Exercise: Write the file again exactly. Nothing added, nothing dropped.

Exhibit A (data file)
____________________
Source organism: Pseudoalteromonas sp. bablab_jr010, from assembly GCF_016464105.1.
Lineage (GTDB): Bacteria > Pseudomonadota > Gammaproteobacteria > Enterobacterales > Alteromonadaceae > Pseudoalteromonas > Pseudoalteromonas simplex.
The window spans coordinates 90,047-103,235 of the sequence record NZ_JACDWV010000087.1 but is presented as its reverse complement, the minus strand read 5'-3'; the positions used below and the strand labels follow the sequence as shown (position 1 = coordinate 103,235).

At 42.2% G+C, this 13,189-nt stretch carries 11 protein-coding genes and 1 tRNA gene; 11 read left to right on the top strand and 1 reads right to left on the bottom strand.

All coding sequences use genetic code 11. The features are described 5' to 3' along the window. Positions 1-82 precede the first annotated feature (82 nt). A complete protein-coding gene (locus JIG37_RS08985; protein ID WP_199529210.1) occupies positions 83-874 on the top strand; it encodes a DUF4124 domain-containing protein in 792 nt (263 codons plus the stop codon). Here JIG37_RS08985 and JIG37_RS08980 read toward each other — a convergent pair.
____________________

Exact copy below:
Source organism: Pseudoalteromonas sp. bablab_jr010, from assembly GCF_016464105.1.
Lineage (GTDB): Bacteria > Pseudomonadota > Gammaproteobacteria > Enterobacterales > Alteromonadaceae > Pseudoalteromonas > Pseudoalteromonas simplex.
The window spans coordinates 90,047-103,235 of the sequence record NZ_JACDWV010000087.1 but is presented as its reverse complement, the minus strand read 5'-3'; the positions used below and the strand labels follow the sequence as shown (position 1 = coordinate 103,235).

At 42.2% G+C, this 13,189-nt stretch carries 11 protein-coding genes and 1 tRNA gene; 11 read left to right on the top strand and 1 reads right to left on the bottom strand.

All coding sequences use genetic code 11. The features are described 5' to 3' along the window. Positions 1-82 precede the first annotated feature (82 nt). A complete protein-coding gene (locus JIG37_RS08985; protein ID WP_199529210.1) occupies positions 83-874 on the top strand; it encodes a DUF4124 domain-containing protein in 792 nt (263 codons plus the stop codon). Here JIG37_RS08985 and JIG37_RS08980 read toward each other — a convergent pair.